And Now, The Rest of the Story This article first appeared in the August 28, 1961 issue of The News:
NEW YORK CITY — After studying air conditioning plans for the state’s executive mansion, Rep. Samuel Stratton of New York announced that he knows Gov. Rockefeller intends to run for president in 1964.
Stratton said the governor would have ordered a central air conditioning system installed in the mansion if he had the slightest intention of spending much time in Albany [the capital of New York state] if he is re-elected in 1962.
“Instead,” Rep. Stratton said, “the individual room air conditioners are a dead giveaway that the governor plans only an infrequent overnight stand in Albany in the course of his nationwide travels to try to beat out Sen. Barry Goldwater for the Republican nomination.”
This prompted The New York Herald Tribune to comment in an editorial headed “The Slightly Cloudy Air Conditioner”:
“For generations, mankind has been foretelling the future in cards, crystal balls, tea leaves, fortune cookies, and drugstore scales. But to read a man’s mind in his air conditioner is a feat that transcends all. One can’t help wondering what else lies under Representative Stratton’s turban these warm summer days.”
As it turned out, Rep. Stratton’s prediction came true. Nelson A. Rockefeller did go on to run against Barry Goldwater for the Republican Party’s 1964 presidential nomination, but lost that race. He also lost out to Richard Nixon in 1968.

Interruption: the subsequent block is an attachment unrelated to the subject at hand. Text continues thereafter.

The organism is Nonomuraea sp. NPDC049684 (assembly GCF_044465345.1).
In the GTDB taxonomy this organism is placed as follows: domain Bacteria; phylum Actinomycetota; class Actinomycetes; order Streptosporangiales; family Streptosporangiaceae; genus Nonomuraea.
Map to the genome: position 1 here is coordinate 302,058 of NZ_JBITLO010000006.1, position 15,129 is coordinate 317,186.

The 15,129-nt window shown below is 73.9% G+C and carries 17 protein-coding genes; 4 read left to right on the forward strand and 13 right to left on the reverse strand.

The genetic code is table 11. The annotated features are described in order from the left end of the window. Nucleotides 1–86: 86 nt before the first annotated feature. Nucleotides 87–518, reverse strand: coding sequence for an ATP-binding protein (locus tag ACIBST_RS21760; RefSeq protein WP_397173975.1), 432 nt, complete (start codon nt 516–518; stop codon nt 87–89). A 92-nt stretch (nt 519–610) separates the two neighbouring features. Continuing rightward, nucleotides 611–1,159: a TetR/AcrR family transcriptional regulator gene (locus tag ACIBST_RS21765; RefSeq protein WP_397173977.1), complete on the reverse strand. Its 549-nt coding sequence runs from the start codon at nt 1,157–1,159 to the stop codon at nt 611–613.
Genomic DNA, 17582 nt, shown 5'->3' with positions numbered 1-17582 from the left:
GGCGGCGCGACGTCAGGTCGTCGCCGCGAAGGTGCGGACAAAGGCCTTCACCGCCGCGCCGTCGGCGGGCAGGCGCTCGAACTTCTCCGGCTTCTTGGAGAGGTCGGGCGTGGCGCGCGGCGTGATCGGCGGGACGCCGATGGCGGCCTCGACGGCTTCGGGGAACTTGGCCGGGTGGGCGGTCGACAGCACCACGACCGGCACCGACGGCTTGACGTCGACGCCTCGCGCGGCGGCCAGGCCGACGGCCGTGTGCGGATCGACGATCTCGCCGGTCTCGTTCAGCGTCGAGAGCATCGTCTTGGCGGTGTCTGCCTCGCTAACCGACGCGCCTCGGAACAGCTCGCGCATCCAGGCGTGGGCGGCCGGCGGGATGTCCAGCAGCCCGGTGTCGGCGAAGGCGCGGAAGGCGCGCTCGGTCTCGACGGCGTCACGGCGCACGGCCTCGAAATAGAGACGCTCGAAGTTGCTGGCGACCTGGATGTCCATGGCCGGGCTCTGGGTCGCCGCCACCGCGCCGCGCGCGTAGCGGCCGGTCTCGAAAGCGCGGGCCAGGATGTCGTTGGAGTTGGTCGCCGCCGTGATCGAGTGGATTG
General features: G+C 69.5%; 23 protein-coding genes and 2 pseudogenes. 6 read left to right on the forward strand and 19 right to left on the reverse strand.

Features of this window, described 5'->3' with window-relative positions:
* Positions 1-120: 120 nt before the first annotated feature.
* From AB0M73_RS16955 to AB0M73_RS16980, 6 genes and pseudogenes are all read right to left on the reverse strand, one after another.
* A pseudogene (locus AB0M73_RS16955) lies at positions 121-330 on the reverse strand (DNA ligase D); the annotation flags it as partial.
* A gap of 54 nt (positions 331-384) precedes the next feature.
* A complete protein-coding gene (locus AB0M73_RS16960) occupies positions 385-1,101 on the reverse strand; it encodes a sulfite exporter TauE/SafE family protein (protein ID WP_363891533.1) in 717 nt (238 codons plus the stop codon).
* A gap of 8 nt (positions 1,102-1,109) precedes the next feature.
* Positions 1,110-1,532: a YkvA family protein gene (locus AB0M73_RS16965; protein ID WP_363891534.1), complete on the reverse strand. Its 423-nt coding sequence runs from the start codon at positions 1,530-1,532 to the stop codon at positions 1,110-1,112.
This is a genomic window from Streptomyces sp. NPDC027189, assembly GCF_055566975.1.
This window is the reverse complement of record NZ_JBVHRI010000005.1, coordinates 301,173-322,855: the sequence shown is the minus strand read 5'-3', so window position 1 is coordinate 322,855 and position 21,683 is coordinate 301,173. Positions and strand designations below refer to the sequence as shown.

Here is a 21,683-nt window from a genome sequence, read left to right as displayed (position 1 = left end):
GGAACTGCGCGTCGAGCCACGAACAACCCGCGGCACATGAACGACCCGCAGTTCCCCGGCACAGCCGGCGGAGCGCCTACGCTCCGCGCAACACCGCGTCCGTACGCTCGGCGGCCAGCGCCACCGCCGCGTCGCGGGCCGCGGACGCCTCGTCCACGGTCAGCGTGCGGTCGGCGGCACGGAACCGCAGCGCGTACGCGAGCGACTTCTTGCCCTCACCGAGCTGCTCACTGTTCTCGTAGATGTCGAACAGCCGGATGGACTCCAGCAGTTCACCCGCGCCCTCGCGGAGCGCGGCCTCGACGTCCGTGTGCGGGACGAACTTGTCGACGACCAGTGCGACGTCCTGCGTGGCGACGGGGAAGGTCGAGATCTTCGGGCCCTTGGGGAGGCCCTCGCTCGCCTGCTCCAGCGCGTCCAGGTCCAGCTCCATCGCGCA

Rockefeller finally made it to the national stage as vice president to Gerald Ford, beating out George Bush for the job.
The Cold, Hard Truth This item is from the August 27, 1984 issue:
MILWAUKEE, WI — You might say that Circuit Judge John F. Foley’s courtroom is a little chilly — at 53Â¿F, to be exact.
So cold has it been that the judge put up a sign on the witness stand reading, “If you have a power outage, you may bring your meat here for cold storage.”
His court clerk works with a space heater at her feet, and the judge himself has been wearing a thick sweater beneath his judicial robes.
The judge recently granted a defense motion to delay an attempted murder case until his court is fit for human habitation.
“Defense counsel refuses to defend a case with icicles on his nose. This case is venued in Milwaukee, not Antarctica.”
Building engineers concede the air conditioning is faulty, but say that if the cooling system were turned off, “all the people in the rooms above us would roast,” according to the judge.
Publication date: 08/27/2001